1635: THE DREESON INCIDENT by Eric Flint and Virginia DeMarce (Baen, Hardcover, $26.00) - The newest installment in the RING OF FIRE alternate history series.

GEARS OF THE CITY by Felix Gilman (Bantam, Hardcover, $24.00) - This is the follow-up the really excellent THUNDERER.  I think both will appeal to New Weird fantasy fans, i.e. if you've enjoyed Alan Campell, China Mieville, Catherynne M. Valente and/or Jeff VanderMeer, I bet you'll like it.

JUST ANOTHER JUDGEMENT DAY by Simon R. Green (Ace, Hardcover, $24.95) - The newest installment in the Nightside series, about an alternate London where it is always 3 am and every sin is available for a price.  I'm very partial to noir-y paranormal-investigator fiction, and I do like this series, especially when it's cyberpunk-y and blasphemous, which is often.  Really, my only complaint is that sometimes the awful, nasty, unspeakable things that people come to the Nightside to engage in don't hold a candle to your average Saturday night in San Francisco.  Recommended by Jude.

GETTING TO KNOW YOU by David Marusek (Del Rey, Trade Paperback, $15.00) - A quite uneven but nonetheless solid story collection from the author of COUNTING HEADS.  I particularly liked the first story, "The Wedding Album," which is near-impossible to describe, but very important to read.

THE BLACK MIRROR AND OTHER STORIES: AN ANTHOLOGY OF SIENCE FICTION FROM GERMANY AND AUSTRIA edited by Franz Rottensteiner (University Press of New England, Trade Paperback, $27.95)

TALES OF BEEDLE THE BARD by J.K. Rowling (Scholastic, Hardcover, $12.99) - The book-within-a-book from HARRY POTTER AND THE DEATHLY HALLOWS, bequeathed to Hermione, and now available to you!

CONTAGIOUS by Scott Sigler (Crown, Hardcover, $24.95) See event write-up above.

THE JENNIFER MORGUE by Charles Stross (Ace, Trade Paperback, $15.00) - The second collection (after ATROCITY ARCHIVES) of Lovecraft-meets-James-Bond spy thrillers starring Bob Howard, the geeky hacker.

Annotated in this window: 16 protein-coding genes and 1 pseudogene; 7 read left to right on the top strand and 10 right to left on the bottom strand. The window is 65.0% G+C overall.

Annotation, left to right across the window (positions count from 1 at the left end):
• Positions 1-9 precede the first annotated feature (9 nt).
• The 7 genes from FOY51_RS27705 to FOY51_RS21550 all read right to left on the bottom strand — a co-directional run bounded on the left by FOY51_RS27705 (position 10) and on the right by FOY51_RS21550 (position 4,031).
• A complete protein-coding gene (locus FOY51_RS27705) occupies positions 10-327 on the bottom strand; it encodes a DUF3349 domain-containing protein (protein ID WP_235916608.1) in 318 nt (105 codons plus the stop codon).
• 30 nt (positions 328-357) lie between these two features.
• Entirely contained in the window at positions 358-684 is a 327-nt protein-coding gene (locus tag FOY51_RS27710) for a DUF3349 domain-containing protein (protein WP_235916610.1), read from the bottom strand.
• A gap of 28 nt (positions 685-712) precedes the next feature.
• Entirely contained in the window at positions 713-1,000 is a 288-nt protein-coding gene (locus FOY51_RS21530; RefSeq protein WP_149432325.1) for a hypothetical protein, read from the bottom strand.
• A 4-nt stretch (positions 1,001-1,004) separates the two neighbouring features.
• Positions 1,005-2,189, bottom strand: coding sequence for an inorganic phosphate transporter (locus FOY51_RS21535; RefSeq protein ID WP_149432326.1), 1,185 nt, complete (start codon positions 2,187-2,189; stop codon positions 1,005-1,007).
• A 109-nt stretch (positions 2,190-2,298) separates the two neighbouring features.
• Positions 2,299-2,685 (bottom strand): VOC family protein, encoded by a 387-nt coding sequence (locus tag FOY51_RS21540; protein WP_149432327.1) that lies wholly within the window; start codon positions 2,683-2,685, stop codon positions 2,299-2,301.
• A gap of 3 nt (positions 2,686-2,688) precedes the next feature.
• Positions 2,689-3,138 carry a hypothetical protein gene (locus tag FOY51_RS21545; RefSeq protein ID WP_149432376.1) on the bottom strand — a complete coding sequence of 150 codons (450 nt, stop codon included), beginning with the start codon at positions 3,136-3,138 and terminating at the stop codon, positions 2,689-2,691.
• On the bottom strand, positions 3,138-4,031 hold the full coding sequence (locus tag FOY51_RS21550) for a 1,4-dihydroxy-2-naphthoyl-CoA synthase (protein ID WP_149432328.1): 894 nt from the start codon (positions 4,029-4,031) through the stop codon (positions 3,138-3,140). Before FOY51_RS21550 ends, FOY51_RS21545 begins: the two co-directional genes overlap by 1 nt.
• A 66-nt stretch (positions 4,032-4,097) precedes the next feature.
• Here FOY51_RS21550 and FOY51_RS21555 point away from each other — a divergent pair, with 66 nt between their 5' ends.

December ended with a blizzard of new mass market arrivals!  We don't have room to list them all here, so we'll provide just a brief sample.  For the full effect, you'll really have to come in and check them out.

AIRS OF NIGHT AND SEA by Toby Bishop (Ace, Mass Market, $7.99) - See event write-up above.

PASSAGE - THE SHARING KNIFE VOL. 3 by Lois McMaster Bujold (Eos, Mass Market, $7.99) - Third in the romantic fantasy series from Bujold.

TERRITORY by Emma Bull (Tor, Mass Market, $7.99) - Cary and I both strongly recommend this awesome magical secret history of the events leading up to the Gunfight at the O.K. Corral. - Jude

NOVA SWING by M. John Harrison (Bantam, Mass Market, $6.99) - Is there such a thing as hard science noir space opera?  Well, there is now.  Follow the adventures of Vic Serotonin and his battered crew of associates in this neo-cyberpunk tale.  Populated by Schrodinger's cats (including the bar Black Cat White Cat) and classic detective-fiction characters, including the blonde in trouble and the sad fat man.  It's not really a sequel to LIGHT, more of an associated novel, and I didn't care for LIGHT, but I appreciated and raced right through this one.   Recommended by Jude.

THE STEPSISTER SCHEME by Jim C. Hines (DAW, Mass Market, $7.99) - Jim C. Hines is a heck of a nice guy, and a very entertaining author.  Enjoy this novel about three fairy princesses (Cinderella, Sleeping Beauty, and Snow White) who must rescue both Cinderella's handsome prince and themselves from some of Fantasyland's most unpleasant characters.  Fans of THE TOUGH GUIDE TO FANTASYLAND will likely appreciate both this book and Hines' funny goblin trilogy.

BONE SONG by John Meaney (Bantam, Mass Market, $6.99) - More fantasy noir, this time in an eerie necropolis-ish alternate world where the bones of the dead power the city's reactors.  Dark police procedural fun, especially if you liked THE DEVIL YOU KNOW by Mike Carey.  Recommended by Alan and Jude.

THE TERROR by Dan Simmons (Little, Brown, Mass Market, $7.99) - Mikael, who helps out at the store sometimes, likes to joke, "You willingly boarded a ship called "The Terror," bound for icy Arctic landscapes, and you thought it would work out well?  What were you thinking?!"

BEYOND THE SHADOWS - NIGHT ANGEL VOL. 3 by Brent Weeks (Orbit, Mass Market, $7.99) - We've been unable to keep this brand-new, super-popular trilogy on the shelves.


This newsletter is distributed monthly free of charge and may be distributed without charge so long all the following information is included.

Dispatches from the Border
Editor - Jude Feldman
Assistant Editor - Alan Beatts
Contributors - Jeremy Lassen

All contents unless otherwise noted are the property of

Borderlands Books
866 Valencia St.
San Francisco, CA  94110

Comments and suggestions should be directed to